Jo Frost

Q & A WITH

December 14, 2006|By NEWSDAY

She has made catchphrases of "the naughty spot" and "you've been very naughty," but fear naught -- Jo Frost, despite that burlesque-show name, isn't on Playboy TV.

Quite the opposite: As the star of Supernanny -- both the original reality program on the U.K.'s Channel Four and the ABC American version, which recently started its third season -- she's helped to re-establish the parenting notion of a middle ground between out-of-control permissiveness and heavy-handed smacks and yelling. Dennis the Menace sitting in the corner suddenly seems modern; one company even sells "Naughty Spot Time-Out Mats."

Frost got into the baby-sitting business about 20 years ago as a teenager in West London. She showed a knack for the job and left Kingsway College after three years of double-majoring in English literature and drama.

Despite having no degree in child psychology, she really does teach effective techniques of consistency, communication, boundaries and loving discipline. The sad part is that she has to teach these things at all.

We caught up with Frost backstage at Good Morning America, where she'd just finished a live segment -- complete with clip of a harried mother casually slapping her toddlers and dragging one to make him eat soap for some minor infraction.

That clip of the lady smacking her kids around over nothing was horrifying.

Well, you can see in this particular episode how this lady got herself into a cycle that she didn't know how to break. She had been brought up a certain way by her family, and she'd had children very young, and that cycle had followed. It's what I call auto-parenting -- she just really hadn't adopted any particular parenting style herself. For me the important thing was to be able to sit down with and really talk to her about that process, and recognize what she wanted to change and what she didn't like.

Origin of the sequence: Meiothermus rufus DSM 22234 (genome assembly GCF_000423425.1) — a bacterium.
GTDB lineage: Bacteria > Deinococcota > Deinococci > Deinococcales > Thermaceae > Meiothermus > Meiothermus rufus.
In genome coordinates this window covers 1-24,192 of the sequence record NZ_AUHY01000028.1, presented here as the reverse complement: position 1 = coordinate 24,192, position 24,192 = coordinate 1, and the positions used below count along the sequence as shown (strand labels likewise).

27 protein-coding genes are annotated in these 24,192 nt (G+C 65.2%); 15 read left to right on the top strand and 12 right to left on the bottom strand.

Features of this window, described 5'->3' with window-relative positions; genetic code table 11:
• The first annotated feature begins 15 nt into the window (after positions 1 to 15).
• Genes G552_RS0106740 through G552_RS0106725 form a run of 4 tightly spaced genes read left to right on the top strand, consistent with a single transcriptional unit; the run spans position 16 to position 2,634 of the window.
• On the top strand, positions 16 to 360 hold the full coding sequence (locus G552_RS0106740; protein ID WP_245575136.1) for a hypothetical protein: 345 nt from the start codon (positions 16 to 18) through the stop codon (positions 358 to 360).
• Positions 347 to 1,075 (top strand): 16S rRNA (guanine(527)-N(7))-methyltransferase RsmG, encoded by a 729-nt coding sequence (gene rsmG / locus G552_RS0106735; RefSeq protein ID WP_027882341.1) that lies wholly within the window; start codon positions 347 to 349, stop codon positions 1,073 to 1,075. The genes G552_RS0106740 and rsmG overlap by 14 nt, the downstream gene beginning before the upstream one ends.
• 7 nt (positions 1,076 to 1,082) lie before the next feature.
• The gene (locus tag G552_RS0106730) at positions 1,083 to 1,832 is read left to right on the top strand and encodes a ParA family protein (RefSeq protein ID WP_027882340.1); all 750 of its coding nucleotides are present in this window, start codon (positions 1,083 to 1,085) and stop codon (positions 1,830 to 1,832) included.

"Breaking the cycle" is what therapists always talk about in working with child abusers. Do you find that what you're observing some of the time is basically low-level child abuse?

I think I'm experiencing parents who have lost control and have resorted to venting physically with their children as a result of not knowing how to change the situation. Observation days are very hard for me. Observation is about me going in and observing a family and how they interact, and that day it was very hard for me to stand back. ... Chris [Cuomo, the GMA segment host] said it was an extreme case, but it's not an extreme case.

Ever have to call a social worker on a parent?

No, but I wouldn't hesitate to do so.

My Aunt Rhoda always used to say about being a parent, "You can't give yourself too much credit, and you can't give yourself too much blame." What do you think of that philosophy?

Sensible. Parents do need to give themselves credit for what they are doing well ... but also to be accountable and to be responsible. And not to blame.

The producers say you won the role over hundreds of applicants. How does one audition to be Supernanny?

I rang the production company and left my name and number, and they asked me to come down and asked me a few Q&As about certain scenarios, so I suppose, hey, that was the audition, really. And I got asked to help a young lady who had four children, and within an afternoon was able to help that lady, which was absolutely fantastic, and the production company filmed the time that I spent with the lady. Now I know that was the pilot!

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